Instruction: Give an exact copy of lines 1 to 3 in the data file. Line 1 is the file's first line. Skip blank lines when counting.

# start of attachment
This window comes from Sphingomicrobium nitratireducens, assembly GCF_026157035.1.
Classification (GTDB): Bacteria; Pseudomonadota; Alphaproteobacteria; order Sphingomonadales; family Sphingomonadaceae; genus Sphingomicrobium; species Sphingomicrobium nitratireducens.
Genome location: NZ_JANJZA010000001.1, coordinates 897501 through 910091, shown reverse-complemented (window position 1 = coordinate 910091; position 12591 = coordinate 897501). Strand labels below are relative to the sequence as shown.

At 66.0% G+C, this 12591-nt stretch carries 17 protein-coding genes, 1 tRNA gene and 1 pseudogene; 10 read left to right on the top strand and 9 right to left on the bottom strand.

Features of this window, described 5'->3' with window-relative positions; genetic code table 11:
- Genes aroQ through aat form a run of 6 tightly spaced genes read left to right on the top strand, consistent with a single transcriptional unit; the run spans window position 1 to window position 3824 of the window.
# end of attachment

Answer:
This window comes from Sphingomicrobium nitratireducens, assembly GCF_026157035.1.
Classification (GTDB): Bacteria; Pseudomonadota; Alphaproteobacteria; order Sphingomonadales; family Sphingomonadaceae; genus Sphingomicrobium; species Sphingomicrobium nitratireducens.
Genome location: NZ_JANJZA010000001.1, coordinates 897501 through 910091, shown reverse-complemented (window position 1 = coordinate 910091; position 12591 = coordinate 897501). Strand labels below are relative to the sequence as shown.